Broken just weeks ago is the stunning news that Google is possibly going to move into the Pay TV industry. The Big Guns like DirecTV and Dish network have probably been shifting uncomfortably in their Philip Starck executive chairs as the rumour spreads like wildfire across the online community. It coincides with the launch of the impressively high-speed Google Fibre in Kansas City, Missouri and across the river to Kansas City, Kansas too.
Frankly, I don’t know which is more ambitious. Google Fiber or a Google Pay TV product. With the former, the thought of creating Fiber-To-The-Home networks is prohibitively expensive unless you’re a telco driven to doing it to offer content services as well. America’s vast distance make this a great hurdle for Google, let alone any company attempting it. But a Google Pay TV business seems far more likely to benefit from this initiative as the Search Engine giant could deploy its YouTube service on top of a STB device, add Android Market apps and then unleash the benefits of Search within such an eco-system.
This could make for one of the more compelling products when it is fully-launched. Stay tuned.
Cedric Monnier of Irdeto talks to Jonathan Marks in this engrossing ‘story’ of how future ‘connected’ homes will consume video content, especially through a multi-screen approach. Even if you can watch the whole video take note of 12.45 to 14.35 onwards where he watches Rio on his iPad, pauses, then continues where he left on on his TV screen.
Another Game Changer? Well, to begin with, Google just keeps on making it easier to put your ad in a video where your target market may just be watching and become receptive enough. Your audience. Your choice. Let’s see those FTA television boys beat this. And you get a USD100 coupon to begin with too.
The ‘Cutting The Cord’ momentum has been picking up steam over the last couple of year. First it started with Warner Bros announcing a potential long-term deal to stream movies over Facebook, starting with the Dark Knight. Then Miramax recently announced an FB App to stream its movies. Now Netflix has bounced back from recent criticism to announce this mega-deal with DreamWorks (get Netflix stock now!) worth at least USD30 million. The fact that DreamWorks chose the streaming method instead of continuing its Pay-TV deal with HBO is a surprise. “We are really starting to see a long-term road map of where the industry is headed,” the New York Times quoted Jeffrey Katzenberg, CEO of DreamWorks Animation, as saying.
Given that statement, is the announcement really a surprise? Netflix is going to be the dominant cord-cutting leader purely because of its audience base. It has 20 million subscribers and profits of USD161 million in 2010. It operates in 45 countries streaming its famous USD8 a month flat fee. Sure, it has rivals but none can currently compete on its decade-old proven platform to stream premium content effectively.
But Facebook will definitely become the second formidable cord-cutter. With 800 million users, most of whom are active, the idea of streaming movies for 30 Facebook credits (USD3) may prove too tempting for Hollywood studios. By virtue of being social media, the network effects of friends liking what friends are watching will create a viral solution (or called passive peer pressure), that’s unstoppable. The only problem Mark Zuckerberg faces is ensuring that a streaming service can be put into place in the social media site without major hiccups. But if he does, then watch out.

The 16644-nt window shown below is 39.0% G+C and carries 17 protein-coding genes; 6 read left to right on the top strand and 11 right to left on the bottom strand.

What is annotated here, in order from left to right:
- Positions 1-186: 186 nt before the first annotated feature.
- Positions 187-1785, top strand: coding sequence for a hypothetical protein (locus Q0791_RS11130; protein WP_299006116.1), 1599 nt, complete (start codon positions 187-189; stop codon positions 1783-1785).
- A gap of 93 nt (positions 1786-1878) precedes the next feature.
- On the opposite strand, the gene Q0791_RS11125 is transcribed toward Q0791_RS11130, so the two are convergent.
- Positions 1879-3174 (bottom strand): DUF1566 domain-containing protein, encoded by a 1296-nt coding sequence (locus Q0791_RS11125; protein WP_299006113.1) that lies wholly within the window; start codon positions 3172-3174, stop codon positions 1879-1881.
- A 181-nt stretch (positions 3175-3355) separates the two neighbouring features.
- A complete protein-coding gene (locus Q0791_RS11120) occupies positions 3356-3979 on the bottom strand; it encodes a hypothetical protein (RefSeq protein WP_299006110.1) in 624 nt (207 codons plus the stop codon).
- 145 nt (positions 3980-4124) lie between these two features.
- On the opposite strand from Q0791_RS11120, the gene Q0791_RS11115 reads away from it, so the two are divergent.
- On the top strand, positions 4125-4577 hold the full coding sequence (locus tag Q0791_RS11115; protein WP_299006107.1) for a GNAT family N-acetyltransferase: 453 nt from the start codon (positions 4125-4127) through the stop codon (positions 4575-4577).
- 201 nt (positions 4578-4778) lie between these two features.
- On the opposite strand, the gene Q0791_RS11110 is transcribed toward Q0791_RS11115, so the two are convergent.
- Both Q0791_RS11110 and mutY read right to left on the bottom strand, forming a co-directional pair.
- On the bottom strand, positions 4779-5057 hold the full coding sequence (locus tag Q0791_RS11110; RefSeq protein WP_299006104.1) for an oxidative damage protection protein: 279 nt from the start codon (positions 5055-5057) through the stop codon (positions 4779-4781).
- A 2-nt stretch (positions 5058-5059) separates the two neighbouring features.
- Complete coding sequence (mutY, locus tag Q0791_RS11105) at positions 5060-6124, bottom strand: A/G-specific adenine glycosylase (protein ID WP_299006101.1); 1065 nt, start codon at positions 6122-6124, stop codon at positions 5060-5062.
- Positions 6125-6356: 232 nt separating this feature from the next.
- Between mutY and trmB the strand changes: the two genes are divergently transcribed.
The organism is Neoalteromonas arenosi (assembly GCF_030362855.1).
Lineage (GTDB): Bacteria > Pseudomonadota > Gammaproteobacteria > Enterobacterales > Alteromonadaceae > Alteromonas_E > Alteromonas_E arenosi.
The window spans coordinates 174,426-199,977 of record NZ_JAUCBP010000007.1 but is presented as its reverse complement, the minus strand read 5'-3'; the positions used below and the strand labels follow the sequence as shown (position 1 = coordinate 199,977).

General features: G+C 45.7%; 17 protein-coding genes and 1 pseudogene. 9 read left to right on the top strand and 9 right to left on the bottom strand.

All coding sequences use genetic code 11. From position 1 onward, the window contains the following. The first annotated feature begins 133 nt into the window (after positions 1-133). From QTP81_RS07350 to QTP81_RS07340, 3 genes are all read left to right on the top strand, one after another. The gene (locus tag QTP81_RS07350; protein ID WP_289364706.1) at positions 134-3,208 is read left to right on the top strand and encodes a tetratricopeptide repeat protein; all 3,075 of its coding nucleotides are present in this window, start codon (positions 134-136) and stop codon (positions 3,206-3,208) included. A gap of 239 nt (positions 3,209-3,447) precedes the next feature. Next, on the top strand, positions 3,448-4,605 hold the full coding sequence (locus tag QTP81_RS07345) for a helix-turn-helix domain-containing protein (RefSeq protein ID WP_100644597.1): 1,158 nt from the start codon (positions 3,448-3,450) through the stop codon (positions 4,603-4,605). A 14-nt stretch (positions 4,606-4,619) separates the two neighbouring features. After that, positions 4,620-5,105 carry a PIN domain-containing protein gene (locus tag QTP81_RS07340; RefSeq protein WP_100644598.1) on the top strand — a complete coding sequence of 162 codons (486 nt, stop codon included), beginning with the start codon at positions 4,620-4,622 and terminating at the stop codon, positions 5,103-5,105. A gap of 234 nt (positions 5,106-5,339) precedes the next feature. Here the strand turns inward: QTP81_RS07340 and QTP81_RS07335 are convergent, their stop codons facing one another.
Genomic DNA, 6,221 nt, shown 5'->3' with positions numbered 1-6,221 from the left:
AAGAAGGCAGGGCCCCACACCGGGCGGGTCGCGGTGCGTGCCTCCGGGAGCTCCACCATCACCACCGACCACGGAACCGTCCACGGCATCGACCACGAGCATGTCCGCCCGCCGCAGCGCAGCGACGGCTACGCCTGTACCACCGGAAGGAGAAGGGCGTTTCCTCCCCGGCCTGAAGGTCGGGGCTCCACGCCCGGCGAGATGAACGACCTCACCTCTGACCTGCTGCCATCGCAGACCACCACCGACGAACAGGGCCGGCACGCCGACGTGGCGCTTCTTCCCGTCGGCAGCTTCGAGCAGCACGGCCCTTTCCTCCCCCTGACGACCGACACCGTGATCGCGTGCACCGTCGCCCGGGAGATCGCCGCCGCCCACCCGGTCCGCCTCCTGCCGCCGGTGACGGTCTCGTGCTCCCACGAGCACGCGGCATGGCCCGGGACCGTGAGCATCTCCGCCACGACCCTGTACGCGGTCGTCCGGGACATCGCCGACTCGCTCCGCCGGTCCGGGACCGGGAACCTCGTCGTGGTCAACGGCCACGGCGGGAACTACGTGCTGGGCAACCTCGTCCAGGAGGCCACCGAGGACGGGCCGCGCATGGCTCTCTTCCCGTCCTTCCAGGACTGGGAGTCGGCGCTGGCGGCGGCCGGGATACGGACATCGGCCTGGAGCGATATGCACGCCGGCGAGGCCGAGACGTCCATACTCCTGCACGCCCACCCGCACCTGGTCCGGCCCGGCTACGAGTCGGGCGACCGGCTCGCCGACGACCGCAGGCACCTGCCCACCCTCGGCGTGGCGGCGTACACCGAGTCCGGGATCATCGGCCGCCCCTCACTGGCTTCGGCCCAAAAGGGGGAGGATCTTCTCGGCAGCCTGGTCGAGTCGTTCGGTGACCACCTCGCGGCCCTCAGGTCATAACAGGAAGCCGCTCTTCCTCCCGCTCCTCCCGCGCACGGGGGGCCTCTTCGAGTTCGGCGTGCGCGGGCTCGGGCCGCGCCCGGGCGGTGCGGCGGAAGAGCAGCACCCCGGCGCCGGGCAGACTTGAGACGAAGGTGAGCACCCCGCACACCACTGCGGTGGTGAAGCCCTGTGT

Netflix’s DreamWorks content will only start reaching customers in 2013. By then the floodgates would have opened for other content providers.
Asia-wide shouldn’t be late in following this trend because Netflix has stated that they will conquer the world territory by territory. And if not them, somebody else. Watch those Connected TVs get into the action and look-out for more intense diversification from Pay-TV content aggregators. ‘Cutting The Cord’ is a race and the content providers are front of the pack.
Let’s be clear that this is just as much a business-related view as it is a social one. Censorship in Malaysia has been described by our government as a means to preserve our moral standards and racial stability. This covers all forms of communication and the arts in our country.
However, it remains to be seen whether censorship is really working today. Until the arrival of the internet, consumers really had no choice in this policy. Today, while the so-called mainstream avenues for broadcast entertainment are effectively policed we have to ask ourselves whether this is now redundant because of the prevalence of the internet in our lives. Specifically, customers can easily find the content in our channels through many of the internet’s file-sharing sites. This, in the context of Catch Up TV, makes our attempts to put censored TV content on a website look odd. When you do this with your product, you’re basically driving customers to file-sharing sites as a substitute. Or pirate box-set sellers around town. And its a viable one because they’re willing to wait for the satisfaction of the full, unadulterated show, even if they have to pay a small price.
This is not a plea for the ‘if-you-can’t-beat-them-then-join-them’ solution as it is a reminder to respect the omnipresence and neutrality of the internet. Take HBO’s The Wire as a perfect example. It truly is one of TV’s greatest dramas of all time. On Malaysian TV, its censored version seems almost meaningless to adult viewers. The true portrait of Baltimore’s street gangs remains veiled. And you’ll find lots of its best scenes on YouTube anyway for free. What if we were to make it available online as Catch Up TV without censorship? In the privacy of our computers, tablets and our bedrooms, no child can easily have access to it and, with the appropriate user login-in this can also be effectively controlled. The customer is happy and so will the broadcaster be.
For our government, accepting this fact is really to understand what citizens want and to remain relevant as a government created ‘by the people, for the people.’ In reality, everyone wins because file-sharing will be reduced and the allure of pirate DVDs will surely be reduced too. Everyone wins accept the real criminals. And the money the people are willing to spend right now (because they have no where else to go) can be spent on legitimate fees to content providers who pay the government legitimate taxes. Remember, many people are already doing this with iTunes or Apple TV and a few smart workarounds and this only goes outside the country.